The idea of the New 3DS is awesome, but is dividing the user base worth it?
Somewhat unexpectedly, a bomb dropped this morning: a new model of the 3DS and 3DS XL, called the "New 3DS," is coming to Japan in October (and Europe in 2015 and North America in probably 2015). This new system is like your old 3DS, but it also can play exclusive games that will only work on this new upgraded system, like Xenoblade Chronicles, which is coming to 3DS in 2015.
It has a whole slew of other additions, too. It has two more shoulder buttons and a weird Circle Pad nub as a second analog stick. The 3D viewing angle is improved. It uses microSD instead of SD. With an improved CPU, it will run better.
The last time Nintendo did a system upgrade like this, there were problems. The DSi, an improvement over the DS and DS Lite, allowed for exclusive games and an online shop for games. Though I'll always carry a torch for the DSiWare lineup, those DSi-exclusive games appeared to bomb. Nintendo's upgrade didn't increase software sales. The hardware sold, but mostly because of the success of the DS and DS Lite, as well as the existing software base.
More recently, Nintendo did something similar, spinning the 3DS off into the 2DS. The new system wasn't technologically different, but aesthetically, it was a drastic departure in the same vein as the Game Boy Micro. The Nintendo 2DS and the Micro both sold under expectations. While we don't know exact 2DS numbers, the fact Nintendo hasn't trumpeted the sales regularly in a press release means the 2DS wasn't a slam dunk, even more surprising considering it launched alongside a Pokémon title.
Looking further back, Nintendo did something similar with the Game Boy Color back in the late '90s, but that's a much different situation. The Game Boy Color came out almost a decade after the original Game Boy, and the landscape wasn't as crowded with downloadable games, mobile platforms, and more. As a kid, I remember it not being super clear what worked on the Game Boy Color and what didn't, and that’s with much clearer branding than "3DS" and "New 3DS."
So what makes the new 3DS different? Well, it does hit a different audience. The 2DS was seen as a downgrade or at best, a sidestep, meaning people didn't upgrade to the 2DS. In that respect, the New 3DS is more comparable to the Game Boy Color, since both systems are an upgrade to their predecessor. Current 3DS owners, including probably 75% of the staff here at Nintendo World Report, are more likely to upgrade to the New 3DS. Splitting the audience with another version of the 3DS seems treacherous. Xenoblade Chronicles only works on the new 3DS, and even though Xenoblade is a supremely rad game, a new 3DS version of that RPG won't bring the sales thunder. At this point, you're going to have four distinct versions of the 3DS, and only one of them has exclusive games. From a parent or even a retail employee prospective, that can't be easy to explain, especially in a world where folks still confuse the Wii and the Wii U and there is a DS, a 2DS, and a 3DS.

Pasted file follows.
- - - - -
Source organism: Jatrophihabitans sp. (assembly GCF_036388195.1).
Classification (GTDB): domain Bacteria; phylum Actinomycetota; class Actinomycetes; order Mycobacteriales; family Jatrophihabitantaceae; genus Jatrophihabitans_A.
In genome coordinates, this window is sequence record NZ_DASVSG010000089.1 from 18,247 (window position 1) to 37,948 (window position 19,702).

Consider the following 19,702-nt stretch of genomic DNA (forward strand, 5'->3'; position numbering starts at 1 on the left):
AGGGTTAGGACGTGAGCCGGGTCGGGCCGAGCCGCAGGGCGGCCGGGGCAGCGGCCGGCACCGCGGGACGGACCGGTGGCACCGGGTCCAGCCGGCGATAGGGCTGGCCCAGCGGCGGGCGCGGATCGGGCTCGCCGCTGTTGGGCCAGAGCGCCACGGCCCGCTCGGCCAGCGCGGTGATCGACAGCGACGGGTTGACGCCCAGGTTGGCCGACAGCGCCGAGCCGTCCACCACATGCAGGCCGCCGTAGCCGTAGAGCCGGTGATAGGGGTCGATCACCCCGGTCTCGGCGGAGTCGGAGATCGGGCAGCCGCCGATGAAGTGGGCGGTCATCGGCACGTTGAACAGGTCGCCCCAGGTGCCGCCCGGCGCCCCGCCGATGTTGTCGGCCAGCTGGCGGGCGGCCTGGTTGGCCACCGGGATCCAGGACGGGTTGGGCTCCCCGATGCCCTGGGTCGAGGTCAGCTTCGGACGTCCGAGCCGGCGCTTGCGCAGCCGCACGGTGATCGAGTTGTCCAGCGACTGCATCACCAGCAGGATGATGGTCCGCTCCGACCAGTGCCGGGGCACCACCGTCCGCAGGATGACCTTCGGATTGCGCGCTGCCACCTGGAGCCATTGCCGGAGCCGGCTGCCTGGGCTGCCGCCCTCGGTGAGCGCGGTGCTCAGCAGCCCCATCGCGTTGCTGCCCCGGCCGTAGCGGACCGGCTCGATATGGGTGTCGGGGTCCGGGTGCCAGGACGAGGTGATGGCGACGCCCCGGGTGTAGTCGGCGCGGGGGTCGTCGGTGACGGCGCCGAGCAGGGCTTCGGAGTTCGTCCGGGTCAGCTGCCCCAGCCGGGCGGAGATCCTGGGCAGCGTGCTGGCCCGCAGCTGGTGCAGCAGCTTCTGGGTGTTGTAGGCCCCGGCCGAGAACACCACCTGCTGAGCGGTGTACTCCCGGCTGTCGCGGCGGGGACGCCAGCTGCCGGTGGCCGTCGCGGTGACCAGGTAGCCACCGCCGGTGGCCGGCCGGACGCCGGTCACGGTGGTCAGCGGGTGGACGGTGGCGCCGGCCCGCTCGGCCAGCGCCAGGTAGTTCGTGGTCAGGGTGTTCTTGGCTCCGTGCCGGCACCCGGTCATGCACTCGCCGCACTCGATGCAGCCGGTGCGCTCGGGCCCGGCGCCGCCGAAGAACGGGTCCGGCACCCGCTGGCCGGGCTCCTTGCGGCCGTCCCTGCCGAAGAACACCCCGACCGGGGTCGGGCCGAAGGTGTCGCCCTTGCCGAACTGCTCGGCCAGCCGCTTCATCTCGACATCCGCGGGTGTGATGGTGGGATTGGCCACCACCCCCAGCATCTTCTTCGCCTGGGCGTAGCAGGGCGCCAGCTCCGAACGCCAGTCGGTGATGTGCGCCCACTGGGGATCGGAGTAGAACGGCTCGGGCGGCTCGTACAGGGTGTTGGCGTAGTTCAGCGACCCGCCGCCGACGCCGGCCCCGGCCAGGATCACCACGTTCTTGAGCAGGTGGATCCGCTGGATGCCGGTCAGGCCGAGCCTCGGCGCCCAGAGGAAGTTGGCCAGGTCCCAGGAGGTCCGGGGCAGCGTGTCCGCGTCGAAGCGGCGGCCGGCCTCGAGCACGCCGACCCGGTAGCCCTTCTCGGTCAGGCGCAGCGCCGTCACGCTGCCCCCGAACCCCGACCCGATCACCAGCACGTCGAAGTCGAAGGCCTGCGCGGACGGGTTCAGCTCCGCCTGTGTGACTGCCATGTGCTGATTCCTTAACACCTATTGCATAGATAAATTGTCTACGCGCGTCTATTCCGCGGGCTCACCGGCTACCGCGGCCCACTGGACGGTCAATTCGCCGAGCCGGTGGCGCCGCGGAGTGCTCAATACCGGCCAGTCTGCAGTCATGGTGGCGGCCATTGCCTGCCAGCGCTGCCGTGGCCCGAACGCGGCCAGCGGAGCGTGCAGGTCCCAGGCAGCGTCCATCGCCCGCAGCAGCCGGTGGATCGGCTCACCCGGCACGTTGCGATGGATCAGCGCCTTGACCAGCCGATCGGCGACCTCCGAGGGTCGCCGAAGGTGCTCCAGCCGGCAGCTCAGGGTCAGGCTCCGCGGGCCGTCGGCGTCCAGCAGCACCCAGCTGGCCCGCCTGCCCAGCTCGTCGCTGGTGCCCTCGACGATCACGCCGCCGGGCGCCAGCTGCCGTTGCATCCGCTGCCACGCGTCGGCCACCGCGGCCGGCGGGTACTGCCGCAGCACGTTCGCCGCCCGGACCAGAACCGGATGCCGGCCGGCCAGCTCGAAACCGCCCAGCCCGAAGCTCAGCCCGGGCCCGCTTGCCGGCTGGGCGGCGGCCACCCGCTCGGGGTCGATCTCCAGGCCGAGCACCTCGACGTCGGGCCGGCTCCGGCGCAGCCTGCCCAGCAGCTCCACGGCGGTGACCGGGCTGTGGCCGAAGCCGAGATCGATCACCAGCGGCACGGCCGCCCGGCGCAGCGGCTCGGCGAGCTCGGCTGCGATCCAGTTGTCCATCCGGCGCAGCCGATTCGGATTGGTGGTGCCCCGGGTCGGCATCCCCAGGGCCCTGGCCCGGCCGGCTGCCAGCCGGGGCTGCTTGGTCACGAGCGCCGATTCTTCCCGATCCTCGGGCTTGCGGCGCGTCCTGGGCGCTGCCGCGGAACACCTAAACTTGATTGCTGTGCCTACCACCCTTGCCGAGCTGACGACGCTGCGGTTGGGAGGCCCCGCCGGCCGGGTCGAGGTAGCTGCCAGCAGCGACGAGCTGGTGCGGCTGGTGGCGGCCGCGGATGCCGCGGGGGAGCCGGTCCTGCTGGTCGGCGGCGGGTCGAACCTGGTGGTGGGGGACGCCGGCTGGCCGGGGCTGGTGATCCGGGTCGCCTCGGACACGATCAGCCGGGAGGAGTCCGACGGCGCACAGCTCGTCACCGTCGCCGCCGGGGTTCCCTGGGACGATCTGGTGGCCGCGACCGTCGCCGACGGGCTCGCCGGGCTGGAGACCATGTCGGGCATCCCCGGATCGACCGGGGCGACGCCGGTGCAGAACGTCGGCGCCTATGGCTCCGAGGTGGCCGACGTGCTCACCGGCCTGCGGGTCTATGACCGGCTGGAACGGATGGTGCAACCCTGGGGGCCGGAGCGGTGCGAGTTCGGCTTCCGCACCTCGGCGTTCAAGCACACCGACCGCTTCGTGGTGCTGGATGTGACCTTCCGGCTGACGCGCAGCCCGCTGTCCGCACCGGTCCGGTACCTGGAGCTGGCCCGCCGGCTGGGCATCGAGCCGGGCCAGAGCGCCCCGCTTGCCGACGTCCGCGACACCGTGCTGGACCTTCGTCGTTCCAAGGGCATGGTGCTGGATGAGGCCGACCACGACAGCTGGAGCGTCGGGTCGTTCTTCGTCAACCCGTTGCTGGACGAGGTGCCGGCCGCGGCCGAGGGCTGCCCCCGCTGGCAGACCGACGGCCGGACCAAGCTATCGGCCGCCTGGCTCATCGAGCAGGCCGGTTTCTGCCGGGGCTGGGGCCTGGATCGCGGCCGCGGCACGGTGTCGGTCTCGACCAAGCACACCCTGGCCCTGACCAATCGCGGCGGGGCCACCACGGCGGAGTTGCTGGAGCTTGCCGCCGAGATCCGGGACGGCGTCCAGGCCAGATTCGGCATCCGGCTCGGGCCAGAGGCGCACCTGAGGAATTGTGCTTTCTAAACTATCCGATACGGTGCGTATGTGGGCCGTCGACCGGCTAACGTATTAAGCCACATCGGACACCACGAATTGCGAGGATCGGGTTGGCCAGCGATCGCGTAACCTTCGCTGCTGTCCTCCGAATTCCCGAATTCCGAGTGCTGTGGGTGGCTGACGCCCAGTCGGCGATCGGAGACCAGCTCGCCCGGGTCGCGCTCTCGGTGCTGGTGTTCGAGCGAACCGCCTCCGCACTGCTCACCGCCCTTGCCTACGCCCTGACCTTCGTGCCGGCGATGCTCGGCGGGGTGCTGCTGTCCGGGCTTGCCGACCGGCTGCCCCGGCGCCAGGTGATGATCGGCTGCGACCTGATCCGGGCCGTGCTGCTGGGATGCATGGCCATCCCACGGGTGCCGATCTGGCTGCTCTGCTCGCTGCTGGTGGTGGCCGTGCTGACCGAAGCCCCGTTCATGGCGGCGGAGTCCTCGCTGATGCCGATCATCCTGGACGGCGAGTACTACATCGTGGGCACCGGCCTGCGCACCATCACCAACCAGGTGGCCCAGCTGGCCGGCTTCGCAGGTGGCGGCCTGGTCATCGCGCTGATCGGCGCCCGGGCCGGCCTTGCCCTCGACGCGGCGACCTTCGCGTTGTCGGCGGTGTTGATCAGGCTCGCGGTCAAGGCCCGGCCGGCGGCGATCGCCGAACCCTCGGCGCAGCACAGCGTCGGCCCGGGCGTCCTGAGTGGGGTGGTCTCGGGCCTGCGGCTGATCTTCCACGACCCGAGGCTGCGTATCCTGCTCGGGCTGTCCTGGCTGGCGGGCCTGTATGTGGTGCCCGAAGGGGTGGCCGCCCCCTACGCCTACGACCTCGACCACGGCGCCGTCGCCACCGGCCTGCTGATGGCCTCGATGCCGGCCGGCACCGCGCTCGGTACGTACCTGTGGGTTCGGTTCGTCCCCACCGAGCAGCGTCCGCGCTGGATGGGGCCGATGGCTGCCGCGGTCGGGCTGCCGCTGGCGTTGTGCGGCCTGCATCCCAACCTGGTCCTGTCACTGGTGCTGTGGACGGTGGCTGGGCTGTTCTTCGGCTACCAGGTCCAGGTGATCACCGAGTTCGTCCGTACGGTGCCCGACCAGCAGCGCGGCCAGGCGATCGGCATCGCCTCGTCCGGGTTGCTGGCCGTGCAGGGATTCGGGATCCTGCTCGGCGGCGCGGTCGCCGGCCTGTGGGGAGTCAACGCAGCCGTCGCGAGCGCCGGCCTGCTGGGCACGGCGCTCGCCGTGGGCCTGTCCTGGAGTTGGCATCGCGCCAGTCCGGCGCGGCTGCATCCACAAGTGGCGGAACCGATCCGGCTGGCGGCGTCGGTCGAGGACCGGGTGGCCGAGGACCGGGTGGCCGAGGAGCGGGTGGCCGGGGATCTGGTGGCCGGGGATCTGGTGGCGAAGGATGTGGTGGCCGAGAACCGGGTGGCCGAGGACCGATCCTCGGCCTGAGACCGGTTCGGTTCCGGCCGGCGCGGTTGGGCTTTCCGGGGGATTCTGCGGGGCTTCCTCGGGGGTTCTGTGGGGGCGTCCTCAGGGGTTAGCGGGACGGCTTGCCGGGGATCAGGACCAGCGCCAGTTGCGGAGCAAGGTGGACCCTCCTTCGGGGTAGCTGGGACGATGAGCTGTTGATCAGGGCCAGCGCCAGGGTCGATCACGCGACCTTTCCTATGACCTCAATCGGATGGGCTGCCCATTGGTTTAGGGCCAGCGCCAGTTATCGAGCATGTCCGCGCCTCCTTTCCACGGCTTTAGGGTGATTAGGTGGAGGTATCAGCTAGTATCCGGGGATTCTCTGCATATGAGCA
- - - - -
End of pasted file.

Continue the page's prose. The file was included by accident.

I'm stoked for the new 3DS model. Everything about it is essentially what I'd like to see upgraded about the 3DS, and hopefully that weird little C-stick nub thing is comfortable. However, I believe splitting the market with a system that has its own exclusives won't work that well, especially given the recent track record for Nintendo. Then again, with Miyamoto’s recent comments, maybe Nintendo is indeed doubling-down on their loyal audience, hoping that their fans who want to upgrade carry them through. That makes sense especially when it seems like the company bet hard on the 2DS last year and that seemingly floundered.
Only time will tell, and we will have to wait even longer since the New 3DS isn’t slated to leave Japan until next year. As a fan, I can’t wait for this new system and a port of a game I’d love to play on the go, but on the other hand, the entire 3DS system situation is confusing. I just hope that Nintendo somehow remembers what made the Game Boy Color successful as opposed to the middling reception of the Game Boy Micro, DSi, or Wii U. A more powerful version of a system can work, but all I can do is just raise an eyebrow and fret that the New 3DS will fall flat.